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Richard Sherman leads Seahawks to Super Bowl, brings the trash talk

Tony Overman / The Olympian via Abaca

Seattle cornerback Richard Sherman climbs into the crowd to celebrate at the end of the NFC championship game at CenturyLink Field in Seattle on Sunday.

All eyes will be on Denver Broncos quarterback Peyton Manning in this year’s Super Bowl, but all ears are pricking up to hear the Seattle Seahawks’ cocky cornerback, Richard Sherman.

The third-year defensive star has grabbed the spotlight for Feb. 2’s big game — and that has to do with his noisy talk as much as his outstanding play.

Sherman made a game-clinching move in the final seconds of Seattle's win over the San Francisco 49ers on Sunday, then dove headfirst into a trash-talk tirade in front of a national TV audience moments later.

“I’m the best corner in the game!” an animated Sherman told Fox Sports’ Erin Andrews. “When you try me with a sorry receiver like (the 49ers’ Michael) Crabtree, that’s the result you are going to get! Don’t you even talk about me!”

“Who was talking about you?” Andrews asked.

“Crabtree. Don’t open your mouth about the best or I’m going to shut it for you real quick,” Sherman piled on.

The rant was enough to make a pro wrestler blush and it sparked a wildfire on social media, much of it critical of the Seahawks star.

Sherman, writing Monday for the Sports Illustrated column The MMQB, conceded that the in-your-face post-game interview was “loud,” but “just a small part of the person I am.”

“I don’t want to be a villain," Sherman added, “because I’m not a villainous person.”

But the 25-year-old Compton, Calif., native is no stranger to speaking his mind. He has an ongoing rivalry with Tampa Bay cornerback Darrelle Revis, who once tweeted that Sherman runs his mouth “so much like (a) girl.”

Last season, Sherman — himself a prolific tweeter — posted a picture of himself taunting New England Patriots quarterback Tom Brady after a Seahawks come-from-behind victory.

And last year, Sherman appeared on ESPN’s “First Take” and went tit-for-tat with host Skip Bayless, eventually calling the host “ignorant, pompous and egotistical.”

Mike Florio, editor of ProFootballtalk.com and contributor to NBC Sports, said Sherman doesn’t benefit from having a “bad habit” of being verbally aggressive.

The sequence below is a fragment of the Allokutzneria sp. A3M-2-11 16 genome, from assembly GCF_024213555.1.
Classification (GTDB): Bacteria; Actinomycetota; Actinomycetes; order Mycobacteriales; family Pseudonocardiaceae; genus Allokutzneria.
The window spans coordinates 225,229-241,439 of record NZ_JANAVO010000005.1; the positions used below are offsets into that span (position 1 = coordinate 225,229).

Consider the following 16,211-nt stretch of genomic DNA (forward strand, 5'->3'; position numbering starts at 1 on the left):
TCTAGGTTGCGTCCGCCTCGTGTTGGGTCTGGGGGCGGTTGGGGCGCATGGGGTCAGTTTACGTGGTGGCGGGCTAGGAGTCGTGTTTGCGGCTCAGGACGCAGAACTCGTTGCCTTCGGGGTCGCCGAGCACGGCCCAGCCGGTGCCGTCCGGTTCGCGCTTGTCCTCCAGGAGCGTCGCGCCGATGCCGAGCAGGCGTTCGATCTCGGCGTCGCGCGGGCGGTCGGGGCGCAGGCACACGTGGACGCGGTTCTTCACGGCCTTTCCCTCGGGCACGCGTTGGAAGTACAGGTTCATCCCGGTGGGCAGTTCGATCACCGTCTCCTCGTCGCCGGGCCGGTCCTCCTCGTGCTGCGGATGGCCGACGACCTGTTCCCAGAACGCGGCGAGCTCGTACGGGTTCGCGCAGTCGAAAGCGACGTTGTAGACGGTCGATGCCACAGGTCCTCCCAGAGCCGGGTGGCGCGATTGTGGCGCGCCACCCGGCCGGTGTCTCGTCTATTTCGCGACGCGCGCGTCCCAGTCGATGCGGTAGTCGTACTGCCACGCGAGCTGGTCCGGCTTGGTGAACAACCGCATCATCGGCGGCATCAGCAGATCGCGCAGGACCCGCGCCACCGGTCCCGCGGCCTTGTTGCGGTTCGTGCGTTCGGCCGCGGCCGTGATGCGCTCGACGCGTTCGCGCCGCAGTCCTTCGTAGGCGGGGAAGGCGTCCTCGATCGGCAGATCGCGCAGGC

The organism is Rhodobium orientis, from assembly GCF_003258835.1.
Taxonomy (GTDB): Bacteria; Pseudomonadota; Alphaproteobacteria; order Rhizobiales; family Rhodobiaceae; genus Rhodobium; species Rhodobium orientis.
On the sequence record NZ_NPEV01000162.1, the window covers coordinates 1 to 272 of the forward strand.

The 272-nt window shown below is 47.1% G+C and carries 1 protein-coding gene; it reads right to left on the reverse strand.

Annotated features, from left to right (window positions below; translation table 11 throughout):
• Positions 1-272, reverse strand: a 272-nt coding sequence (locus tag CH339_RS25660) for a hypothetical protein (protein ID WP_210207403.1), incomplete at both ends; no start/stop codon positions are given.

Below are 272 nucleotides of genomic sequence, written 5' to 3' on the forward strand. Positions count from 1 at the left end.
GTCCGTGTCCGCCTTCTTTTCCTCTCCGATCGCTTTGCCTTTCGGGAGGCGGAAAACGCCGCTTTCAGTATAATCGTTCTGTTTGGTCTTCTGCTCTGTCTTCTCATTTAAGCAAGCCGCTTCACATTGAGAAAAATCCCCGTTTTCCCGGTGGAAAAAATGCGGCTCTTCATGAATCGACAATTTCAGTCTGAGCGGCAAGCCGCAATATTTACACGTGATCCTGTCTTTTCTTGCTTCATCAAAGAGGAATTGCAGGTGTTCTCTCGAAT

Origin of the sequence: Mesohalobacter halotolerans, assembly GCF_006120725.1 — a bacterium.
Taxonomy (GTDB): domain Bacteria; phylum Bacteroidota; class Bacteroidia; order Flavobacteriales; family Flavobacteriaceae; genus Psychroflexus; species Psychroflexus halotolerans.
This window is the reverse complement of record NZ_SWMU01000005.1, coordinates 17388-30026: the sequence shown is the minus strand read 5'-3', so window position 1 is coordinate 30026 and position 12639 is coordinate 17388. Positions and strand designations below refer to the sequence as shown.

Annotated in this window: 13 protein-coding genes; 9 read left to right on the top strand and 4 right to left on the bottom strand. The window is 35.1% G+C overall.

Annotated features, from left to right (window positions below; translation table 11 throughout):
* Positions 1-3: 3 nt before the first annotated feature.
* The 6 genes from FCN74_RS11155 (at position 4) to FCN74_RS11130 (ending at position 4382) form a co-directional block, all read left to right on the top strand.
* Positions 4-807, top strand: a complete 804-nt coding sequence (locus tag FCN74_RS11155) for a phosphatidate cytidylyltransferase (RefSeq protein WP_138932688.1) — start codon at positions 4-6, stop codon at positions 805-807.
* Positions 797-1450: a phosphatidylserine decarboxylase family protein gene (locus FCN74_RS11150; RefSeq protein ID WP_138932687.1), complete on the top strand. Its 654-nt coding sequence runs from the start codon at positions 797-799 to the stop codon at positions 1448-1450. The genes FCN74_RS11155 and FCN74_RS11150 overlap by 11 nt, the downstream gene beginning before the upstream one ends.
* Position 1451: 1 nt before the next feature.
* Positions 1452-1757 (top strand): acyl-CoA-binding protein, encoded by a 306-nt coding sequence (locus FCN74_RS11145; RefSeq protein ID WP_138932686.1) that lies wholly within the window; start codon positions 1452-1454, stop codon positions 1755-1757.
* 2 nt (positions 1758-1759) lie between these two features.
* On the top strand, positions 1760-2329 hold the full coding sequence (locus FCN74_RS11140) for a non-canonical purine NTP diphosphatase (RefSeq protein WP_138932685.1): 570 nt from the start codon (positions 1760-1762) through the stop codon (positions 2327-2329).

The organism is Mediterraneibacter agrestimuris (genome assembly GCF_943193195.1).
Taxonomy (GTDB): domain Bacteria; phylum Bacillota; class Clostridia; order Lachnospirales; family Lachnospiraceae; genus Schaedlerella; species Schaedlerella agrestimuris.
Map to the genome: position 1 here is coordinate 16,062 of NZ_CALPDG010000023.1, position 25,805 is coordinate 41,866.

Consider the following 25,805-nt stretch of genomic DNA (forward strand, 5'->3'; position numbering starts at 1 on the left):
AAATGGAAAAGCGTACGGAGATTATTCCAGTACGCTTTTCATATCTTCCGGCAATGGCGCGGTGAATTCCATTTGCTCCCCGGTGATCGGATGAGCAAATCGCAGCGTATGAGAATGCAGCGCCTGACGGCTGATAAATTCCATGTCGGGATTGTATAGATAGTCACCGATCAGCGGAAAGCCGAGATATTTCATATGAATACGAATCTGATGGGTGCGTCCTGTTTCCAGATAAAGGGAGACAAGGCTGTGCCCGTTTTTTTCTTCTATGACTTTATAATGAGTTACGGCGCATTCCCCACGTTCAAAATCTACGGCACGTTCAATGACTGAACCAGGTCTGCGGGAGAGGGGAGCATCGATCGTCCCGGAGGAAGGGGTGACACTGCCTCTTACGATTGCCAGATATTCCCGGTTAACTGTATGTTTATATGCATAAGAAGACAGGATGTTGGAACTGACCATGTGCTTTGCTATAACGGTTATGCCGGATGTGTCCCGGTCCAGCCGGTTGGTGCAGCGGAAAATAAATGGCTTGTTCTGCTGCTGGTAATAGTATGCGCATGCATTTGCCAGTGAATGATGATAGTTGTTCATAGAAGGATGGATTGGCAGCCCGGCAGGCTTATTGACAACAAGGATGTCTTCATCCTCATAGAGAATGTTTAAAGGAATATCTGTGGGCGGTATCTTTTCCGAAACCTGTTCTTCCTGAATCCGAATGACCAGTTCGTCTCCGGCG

“Sherman’s on-air assault against Skip Bayless of ESPN still stands out for me,” Florio said. “Sherman came off as abrasive and unlikable, a stark contrast to other loquacious athletes who have found a way to be boastful and hostile while also being charming and engaging. Muhammad Ali was the best example of that dynamic.”

Kostya Kennedy, assistant managing editor of Sports Illustrated, said that while Sherman’s trash talk might turn off some, his latest antics after Sunday’s game did help raise his profile.

“Richard Sherman likes to crow, and if you’re not going to crow now when your team is going to the Super Bowl, then when?” Kennedy said.

Related: Richard Sherman's rant part of the NFL mindset

A Sports Illustrated profile last July highlighted Sherman’s blustery behavior. He was described as a “dreadlocked motormouth” prone to rapping freestyle in the locker room and dancing on the sidelines.

But Sherman, the son of a garbage man and mother who works with disabled children, is no slacker. He graduated second in his class at Compton’s Manuel Dominguez High School, where he played football and ran track, said the school’s football coach Keith Donerson.

“He only received one B, and that was in health class,” Donerson told NBC News.

Sherman received a football scholarship to Stanford and switched from wide receiver to cornerback after an injury.

He graduated from the school in 2010 with a communications degree, earning a mention in the Los Angeles Times.

“He has shown what can happen when you combine athletic and academic excellence,” the Times wrote.

The following year, Sherman entered the NFL draft and the Seahawks scooped him up in the fifth round. The fact that he was called 154th as players he perceived to be inferior were chosen ahead of him remains a bitter point, he’s publicly said.

But Donerson called Sherman’s swagger superficial, saying it’s his way of puffing up his chest and intimidating opponents. Deep down, he said, Sherman “really cares about people. That’s the type of family he grew up in.”

This past season, Sherman stopped by his old high school a couple of times, once donating 30 helmets and answering students’ questions, Donerson said.

“He asked them about having goals in life, and he told them the main thing is to get an education,” Donerson said. “He told the kids a career in the NFL can last just 3-1/2 years. He said, ‘Your education is going to carry you further.’”

Sherman wrote Monday that his actions on the field should not be all by which he's measured.

"To those who would call me a thug or worse because I show passion on a football field — don’t judge a person’s character by what they do between the lines. Judge a man by what he does off the field, what he does for his community, what he does for his family."

As for his shenanigans, Sherman has people watching and listening. Over a five-hour span Monday, he added some 117,000 followers on Twitter.